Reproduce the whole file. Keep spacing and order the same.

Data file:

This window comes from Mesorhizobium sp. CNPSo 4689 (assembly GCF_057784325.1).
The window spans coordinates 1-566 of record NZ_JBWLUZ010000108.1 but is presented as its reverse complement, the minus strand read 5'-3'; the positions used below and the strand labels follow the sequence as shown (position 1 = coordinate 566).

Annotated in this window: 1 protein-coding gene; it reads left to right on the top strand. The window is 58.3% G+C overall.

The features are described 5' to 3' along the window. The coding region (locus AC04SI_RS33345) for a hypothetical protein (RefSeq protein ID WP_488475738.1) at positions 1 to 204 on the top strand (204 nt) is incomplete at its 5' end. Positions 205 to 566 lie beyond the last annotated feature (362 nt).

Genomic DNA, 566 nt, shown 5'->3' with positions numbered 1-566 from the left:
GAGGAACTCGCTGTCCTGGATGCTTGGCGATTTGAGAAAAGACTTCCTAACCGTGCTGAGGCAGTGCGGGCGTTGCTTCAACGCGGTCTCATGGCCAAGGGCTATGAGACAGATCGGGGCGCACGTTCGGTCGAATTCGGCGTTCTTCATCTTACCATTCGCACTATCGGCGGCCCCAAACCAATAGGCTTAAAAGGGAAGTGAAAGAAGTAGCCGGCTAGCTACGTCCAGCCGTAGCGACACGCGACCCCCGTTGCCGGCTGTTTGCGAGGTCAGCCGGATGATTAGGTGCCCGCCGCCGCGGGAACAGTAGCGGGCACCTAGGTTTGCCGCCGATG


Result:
This window comes from Mesorhizobium sp. CNPSo 4689 (assembly GCF_057784325.1).
The window spans coordinates 1-566 of record NZ_JBWLUZ010000108.1 but is presented as its reverse complement, the minus strand read 5'-3'; the positions used below and the strand labels follow the sequence as shown (position 1 = coordinate 566).

Annotated in this window: 1 protein-coding gene; it reads left to right on the top strand. The window is 58.3% G+C overall.

The features are described 5' to 3' along the window. The coding region (locus AC04SI_RS33345) for a hypothetical protein (RefSeq protein ID WP_488475738.1) at positions 1 to 204 on the top strand (204 nt) is incomplete at its 5' end. Positions 205 to 566 lie beyond the last annotated feature (362 nt).

Genomic DNA, 566 nt, shown 5'->3' with positions numbered 1-566 from the left:
GAGGAACTCGCTGTCCTGGATGCTTGGCGATTTGAGAAAAGACTTCCTAACCGTGCTGAGGCAGTGCGGGCGTTGCTTCAACGCGGTCTCATGGCCAAGGGCTATGAGACAGATCGGGGCGCACGTTCGGTCGAATTCGGCGTTCTTCATCTTACCATTCGCACTATCGGCGGCCCCAAACCAATAGGCTTAAAAGGGAAGTGAAAGAAGTAGCCGGCTAGCTACGTCCAGCCGTAGCGACACGCGACCCCCGTTGCCGGCTGTTTGCGAGGTCAGCCGGATGATTAGGTGCCCGCCGCCGCGGGAACAGTAGCGGGCACCTAGGTTTGCCGCCGATG